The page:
Daeng arrived back with the bottles and sat down opposite me. The stranger was still distracted but soon with a lull in the conversation he was back with us opening and distributing the beer. Daeng at this point was able to make his excuses and leave. The stranger and I sat quietly both smiling and relaxed but with not a word said and drank the beer slowly. Every now and again this quiet ritual would be broken with a comment thrown at or by the stranger usually followed by good natured laughter. After staying in the temple for so long time had really no meaning and it was hard to gauge any period but this lasted for what seemed a long time. It was a happy interlude from not really knowing what was going on around me in the customs and rites associated with a traditional northern funeral in Thailand.

However, all things end and this one ended when my wife came over and whispered to me. He has many things to do tonight and needs to go and get ready, so it is time to say goodbye and go. After a short time of drinking a final glass of beer I rose and said it was time for me to shower and bade my farewell to the man whose name I had still not learned. On leaving I walked with my wife and asked her what he had to do tonight and she told me that he had a full night of gambling to get through at the temple. It was a tradition that gamblers would attend funerals in temples and stay around all night gambling and awake while others slept. Whether this was intended to ward off spirits, was to make up numbers or was just a safe haven from police I never found out. My wife also as we walked away asked me if I knew who that was. I of course said no. “Oh that is the gunman I told you about”. But that is another story.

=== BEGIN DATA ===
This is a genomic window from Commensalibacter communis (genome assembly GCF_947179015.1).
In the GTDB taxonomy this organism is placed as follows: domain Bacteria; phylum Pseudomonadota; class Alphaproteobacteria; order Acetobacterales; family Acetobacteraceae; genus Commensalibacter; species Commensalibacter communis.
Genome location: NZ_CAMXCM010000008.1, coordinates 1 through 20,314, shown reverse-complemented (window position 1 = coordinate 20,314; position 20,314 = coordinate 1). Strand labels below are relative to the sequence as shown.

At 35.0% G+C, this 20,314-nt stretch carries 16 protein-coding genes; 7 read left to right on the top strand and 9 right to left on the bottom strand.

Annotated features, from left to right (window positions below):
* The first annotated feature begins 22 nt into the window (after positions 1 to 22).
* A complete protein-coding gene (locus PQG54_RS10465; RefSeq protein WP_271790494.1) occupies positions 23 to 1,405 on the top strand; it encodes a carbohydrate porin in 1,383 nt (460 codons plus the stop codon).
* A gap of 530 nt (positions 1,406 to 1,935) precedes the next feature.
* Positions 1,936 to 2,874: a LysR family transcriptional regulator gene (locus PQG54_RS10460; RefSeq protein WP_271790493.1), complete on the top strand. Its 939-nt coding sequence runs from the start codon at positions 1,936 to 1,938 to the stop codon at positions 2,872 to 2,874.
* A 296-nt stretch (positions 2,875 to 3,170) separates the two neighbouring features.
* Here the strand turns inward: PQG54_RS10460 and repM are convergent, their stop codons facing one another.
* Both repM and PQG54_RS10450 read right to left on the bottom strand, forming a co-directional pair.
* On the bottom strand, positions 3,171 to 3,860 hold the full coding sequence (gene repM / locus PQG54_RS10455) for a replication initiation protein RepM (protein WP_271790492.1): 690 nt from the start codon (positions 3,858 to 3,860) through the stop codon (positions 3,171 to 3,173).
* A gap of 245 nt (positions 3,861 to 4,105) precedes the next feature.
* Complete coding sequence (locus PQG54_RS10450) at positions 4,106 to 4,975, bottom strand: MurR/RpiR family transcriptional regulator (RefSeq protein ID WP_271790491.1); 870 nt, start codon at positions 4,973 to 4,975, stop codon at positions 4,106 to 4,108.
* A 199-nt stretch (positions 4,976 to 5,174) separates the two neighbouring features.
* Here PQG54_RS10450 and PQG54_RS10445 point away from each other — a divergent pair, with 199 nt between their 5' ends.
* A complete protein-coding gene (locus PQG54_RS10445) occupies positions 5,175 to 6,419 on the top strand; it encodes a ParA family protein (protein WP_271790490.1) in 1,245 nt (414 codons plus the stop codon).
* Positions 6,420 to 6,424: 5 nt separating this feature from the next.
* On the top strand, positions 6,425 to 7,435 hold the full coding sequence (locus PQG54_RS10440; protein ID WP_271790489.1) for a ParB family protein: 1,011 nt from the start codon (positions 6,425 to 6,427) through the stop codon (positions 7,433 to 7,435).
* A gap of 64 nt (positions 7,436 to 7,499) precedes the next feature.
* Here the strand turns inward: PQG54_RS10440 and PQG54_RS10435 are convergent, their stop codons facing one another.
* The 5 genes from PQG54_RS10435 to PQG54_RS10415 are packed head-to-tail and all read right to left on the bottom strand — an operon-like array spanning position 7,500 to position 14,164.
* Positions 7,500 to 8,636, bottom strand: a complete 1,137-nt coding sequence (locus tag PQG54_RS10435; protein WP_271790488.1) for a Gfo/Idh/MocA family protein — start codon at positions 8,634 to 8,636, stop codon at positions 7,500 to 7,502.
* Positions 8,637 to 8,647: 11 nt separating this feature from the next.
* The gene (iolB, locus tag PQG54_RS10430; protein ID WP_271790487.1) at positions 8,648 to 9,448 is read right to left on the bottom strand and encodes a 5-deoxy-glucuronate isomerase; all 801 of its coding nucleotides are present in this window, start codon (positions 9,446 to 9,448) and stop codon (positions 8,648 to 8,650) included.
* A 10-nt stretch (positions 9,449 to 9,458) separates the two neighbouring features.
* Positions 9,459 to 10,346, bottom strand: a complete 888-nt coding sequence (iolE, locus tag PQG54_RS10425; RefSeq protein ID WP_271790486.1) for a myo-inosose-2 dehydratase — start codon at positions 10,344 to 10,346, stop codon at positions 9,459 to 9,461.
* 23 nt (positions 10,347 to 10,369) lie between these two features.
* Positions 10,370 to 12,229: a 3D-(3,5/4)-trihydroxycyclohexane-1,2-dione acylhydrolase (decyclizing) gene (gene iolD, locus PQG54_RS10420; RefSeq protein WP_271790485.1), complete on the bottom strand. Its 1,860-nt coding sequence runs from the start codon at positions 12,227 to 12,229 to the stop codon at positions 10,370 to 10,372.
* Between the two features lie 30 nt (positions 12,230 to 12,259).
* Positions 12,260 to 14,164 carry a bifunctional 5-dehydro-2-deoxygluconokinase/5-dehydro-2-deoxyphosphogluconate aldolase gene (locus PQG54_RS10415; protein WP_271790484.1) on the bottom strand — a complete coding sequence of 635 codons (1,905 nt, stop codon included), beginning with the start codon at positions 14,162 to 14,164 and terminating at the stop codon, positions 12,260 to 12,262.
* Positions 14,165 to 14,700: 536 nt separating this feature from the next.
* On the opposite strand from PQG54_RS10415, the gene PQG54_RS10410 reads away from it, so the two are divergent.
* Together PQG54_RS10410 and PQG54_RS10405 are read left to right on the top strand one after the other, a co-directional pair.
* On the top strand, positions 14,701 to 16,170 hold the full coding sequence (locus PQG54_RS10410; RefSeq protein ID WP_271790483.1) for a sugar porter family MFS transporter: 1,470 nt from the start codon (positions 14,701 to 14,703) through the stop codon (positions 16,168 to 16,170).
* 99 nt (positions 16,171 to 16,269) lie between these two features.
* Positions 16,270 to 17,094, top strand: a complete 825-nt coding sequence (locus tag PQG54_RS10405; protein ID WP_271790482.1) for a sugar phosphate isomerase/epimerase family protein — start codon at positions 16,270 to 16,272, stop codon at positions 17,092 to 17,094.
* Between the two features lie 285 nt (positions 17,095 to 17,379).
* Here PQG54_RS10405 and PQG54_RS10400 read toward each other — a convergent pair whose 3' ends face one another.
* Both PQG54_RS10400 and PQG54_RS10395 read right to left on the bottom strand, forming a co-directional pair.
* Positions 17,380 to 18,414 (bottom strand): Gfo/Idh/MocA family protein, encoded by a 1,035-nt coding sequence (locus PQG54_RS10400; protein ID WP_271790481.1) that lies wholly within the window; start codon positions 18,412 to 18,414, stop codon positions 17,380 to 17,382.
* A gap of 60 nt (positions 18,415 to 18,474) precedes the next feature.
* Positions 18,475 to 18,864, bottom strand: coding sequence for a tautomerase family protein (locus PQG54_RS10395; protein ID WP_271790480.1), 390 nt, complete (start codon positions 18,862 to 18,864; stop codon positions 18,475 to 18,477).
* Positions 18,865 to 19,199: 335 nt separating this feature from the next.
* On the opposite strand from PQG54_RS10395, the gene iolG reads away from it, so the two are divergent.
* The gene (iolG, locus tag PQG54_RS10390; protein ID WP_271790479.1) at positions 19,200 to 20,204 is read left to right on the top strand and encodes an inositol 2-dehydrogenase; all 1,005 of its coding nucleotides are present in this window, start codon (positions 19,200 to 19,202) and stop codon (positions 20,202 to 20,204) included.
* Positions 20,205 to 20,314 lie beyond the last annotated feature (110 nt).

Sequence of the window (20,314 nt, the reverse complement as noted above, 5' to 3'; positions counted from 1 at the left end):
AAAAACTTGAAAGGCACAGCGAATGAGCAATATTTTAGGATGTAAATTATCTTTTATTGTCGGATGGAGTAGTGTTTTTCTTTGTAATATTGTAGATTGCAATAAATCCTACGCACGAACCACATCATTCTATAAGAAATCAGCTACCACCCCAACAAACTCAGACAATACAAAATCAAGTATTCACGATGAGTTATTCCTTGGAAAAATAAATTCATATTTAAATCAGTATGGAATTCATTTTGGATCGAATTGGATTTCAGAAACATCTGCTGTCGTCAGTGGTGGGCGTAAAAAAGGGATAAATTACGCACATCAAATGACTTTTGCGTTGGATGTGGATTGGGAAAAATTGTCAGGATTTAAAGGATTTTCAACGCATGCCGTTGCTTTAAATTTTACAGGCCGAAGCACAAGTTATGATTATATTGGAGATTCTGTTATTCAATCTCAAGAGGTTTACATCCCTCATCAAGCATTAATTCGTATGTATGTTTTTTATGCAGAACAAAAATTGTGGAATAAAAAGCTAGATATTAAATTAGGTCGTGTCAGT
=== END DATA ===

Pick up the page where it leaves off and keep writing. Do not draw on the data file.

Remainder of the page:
Wan’s Story – Excerpt Two

February 14, 2010

The taste of freedom provided by time in the town was nice but it was a taste and both me and my boyfriend of then M wanted more. It was also built on a lie of attending school every day but in fact not and with exams and end of term coming rapidly a change was needed. The succession of old men to fuel the freedom was not really a problem in finding or in engaging with but that too couldn’t go on forever. That was not a career I wanted to pursue.

So one day with our bags filled with clothes and a few thousand baht saved it was off to the bus station. M had some friends and family working in a factory in Bangkok and it was off to Bangkok we were going. Bangkok was busy. Cars, people, dogs and more and more all the time. There seemed little time to see it. It was hot and dusty and full of shops and department stores that lit up at night. M’s brother Ice and a few others shared a one room studio apartment. There were six of them and the two if us. It was to be crowded. It wasnt like the places I had seen on the TV soap operas. But we were free and young and excited. Some of those staying in the room worked night shifts and others day shifts so there were never 8 of us sleeping at one time, but it was still crowded and sometimes filled with argument. There was no privacy.

Work in those days was easy to find in a factory but hard with long hours and poor wages made good with lots of overtime. Still it was for me a better form of life than selling my body which was not a good thing to do. So I was for a while happy. I was also in love with M I thought. I didn’t like to think of family at home missing me and not knowing where I had gone, so I kept my mobile phone off most of the time and when turning it on quickly flicked through missed calls without looking. Later that week I changed my number.

It was not long before M and I moved onto become security guards with a supplied room to live in. It was nice to have our own place and be together and have enough money to live. Seventeen in love and with our own small home and away from anyone telling us what we should do. The lies and dishonesty were also gone and it all seemed perfect to me.